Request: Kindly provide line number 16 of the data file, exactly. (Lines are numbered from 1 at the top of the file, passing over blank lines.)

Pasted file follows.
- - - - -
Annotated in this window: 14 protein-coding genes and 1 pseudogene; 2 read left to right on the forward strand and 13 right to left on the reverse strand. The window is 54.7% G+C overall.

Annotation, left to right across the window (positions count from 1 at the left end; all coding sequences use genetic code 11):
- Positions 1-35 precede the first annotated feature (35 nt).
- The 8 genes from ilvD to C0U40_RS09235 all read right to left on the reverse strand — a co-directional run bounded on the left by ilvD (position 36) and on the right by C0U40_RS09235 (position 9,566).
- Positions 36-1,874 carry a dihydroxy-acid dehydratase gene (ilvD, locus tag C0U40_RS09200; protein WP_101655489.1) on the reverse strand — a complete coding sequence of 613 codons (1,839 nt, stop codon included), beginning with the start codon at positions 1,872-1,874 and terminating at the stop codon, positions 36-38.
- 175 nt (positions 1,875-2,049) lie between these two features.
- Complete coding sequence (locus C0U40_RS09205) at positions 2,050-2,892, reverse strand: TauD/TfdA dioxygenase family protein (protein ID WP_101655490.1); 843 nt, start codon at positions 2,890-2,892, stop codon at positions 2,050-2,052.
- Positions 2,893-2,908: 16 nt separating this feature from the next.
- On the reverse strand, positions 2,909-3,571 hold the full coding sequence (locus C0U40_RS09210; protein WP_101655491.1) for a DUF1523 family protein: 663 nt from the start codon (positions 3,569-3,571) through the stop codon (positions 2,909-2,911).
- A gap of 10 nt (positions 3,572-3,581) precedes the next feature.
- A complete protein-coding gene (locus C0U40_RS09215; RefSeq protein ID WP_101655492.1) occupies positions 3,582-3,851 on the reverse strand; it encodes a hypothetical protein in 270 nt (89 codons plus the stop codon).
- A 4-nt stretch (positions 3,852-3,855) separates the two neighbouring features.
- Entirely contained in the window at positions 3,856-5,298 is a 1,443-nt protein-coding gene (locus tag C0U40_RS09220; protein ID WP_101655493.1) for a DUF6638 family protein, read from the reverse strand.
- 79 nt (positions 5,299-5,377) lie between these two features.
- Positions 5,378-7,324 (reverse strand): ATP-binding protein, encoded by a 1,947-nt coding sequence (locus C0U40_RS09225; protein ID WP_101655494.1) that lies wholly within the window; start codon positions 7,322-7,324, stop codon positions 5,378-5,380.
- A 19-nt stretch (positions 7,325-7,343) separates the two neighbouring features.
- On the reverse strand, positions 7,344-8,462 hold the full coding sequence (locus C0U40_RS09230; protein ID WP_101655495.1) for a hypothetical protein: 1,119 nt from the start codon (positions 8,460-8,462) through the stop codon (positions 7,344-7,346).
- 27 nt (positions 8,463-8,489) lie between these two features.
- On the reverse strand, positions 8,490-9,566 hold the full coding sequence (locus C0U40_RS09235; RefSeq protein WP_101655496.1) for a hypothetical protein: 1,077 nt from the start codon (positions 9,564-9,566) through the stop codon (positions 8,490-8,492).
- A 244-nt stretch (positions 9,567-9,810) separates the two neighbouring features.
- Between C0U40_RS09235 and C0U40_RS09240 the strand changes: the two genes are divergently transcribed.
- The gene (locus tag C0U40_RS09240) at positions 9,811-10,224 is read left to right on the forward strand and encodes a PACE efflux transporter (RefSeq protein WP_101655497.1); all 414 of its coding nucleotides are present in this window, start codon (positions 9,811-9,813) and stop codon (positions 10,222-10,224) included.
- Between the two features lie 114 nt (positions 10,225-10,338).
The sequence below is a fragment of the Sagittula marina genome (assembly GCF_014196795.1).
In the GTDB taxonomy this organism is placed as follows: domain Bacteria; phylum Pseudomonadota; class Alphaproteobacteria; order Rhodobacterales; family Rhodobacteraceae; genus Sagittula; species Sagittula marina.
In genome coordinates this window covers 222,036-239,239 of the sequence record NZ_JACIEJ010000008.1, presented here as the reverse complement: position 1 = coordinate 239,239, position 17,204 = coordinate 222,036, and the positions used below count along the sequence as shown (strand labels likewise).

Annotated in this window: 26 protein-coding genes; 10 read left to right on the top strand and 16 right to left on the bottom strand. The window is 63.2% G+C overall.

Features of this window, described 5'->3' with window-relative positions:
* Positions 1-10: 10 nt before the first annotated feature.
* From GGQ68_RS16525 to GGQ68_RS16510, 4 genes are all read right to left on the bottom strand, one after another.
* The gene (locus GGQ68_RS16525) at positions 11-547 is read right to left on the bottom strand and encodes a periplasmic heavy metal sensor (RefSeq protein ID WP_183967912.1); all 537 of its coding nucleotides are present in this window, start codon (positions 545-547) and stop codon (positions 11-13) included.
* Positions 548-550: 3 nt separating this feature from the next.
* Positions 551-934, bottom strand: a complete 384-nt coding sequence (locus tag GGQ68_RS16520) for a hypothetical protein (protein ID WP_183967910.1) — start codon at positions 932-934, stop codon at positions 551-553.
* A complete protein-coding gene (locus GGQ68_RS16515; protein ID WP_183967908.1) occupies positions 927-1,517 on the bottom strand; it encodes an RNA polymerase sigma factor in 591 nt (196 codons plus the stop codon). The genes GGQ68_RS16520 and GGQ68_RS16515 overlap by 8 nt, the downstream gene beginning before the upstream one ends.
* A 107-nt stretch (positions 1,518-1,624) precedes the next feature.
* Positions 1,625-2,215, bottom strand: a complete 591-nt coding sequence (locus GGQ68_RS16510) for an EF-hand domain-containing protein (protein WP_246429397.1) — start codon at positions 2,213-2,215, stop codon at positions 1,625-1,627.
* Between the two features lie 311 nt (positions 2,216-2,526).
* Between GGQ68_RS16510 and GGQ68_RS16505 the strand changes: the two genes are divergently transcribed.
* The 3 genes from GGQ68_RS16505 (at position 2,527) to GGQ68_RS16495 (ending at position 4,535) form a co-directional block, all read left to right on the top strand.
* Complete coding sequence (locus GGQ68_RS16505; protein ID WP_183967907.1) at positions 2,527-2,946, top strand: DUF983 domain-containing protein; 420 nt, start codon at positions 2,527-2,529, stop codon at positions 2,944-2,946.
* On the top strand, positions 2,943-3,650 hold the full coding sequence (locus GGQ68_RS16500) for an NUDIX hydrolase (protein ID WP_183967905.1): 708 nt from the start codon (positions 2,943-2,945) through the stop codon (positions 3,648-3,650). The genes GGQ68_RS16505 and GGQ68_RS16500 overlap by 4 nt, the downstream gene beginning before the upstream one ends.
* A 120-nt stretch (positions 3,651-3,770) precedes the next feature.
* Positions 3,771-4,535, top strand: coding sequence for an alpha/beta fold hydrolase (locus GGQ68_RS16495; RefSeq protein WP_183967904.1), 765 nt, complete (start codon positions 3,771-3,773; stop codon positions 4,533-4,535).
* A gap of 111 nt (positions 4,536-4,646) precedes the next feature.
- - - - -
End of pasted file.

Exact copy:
- A 19-nt stretch (positions 7,325-7,343) separates the two neighbouring features.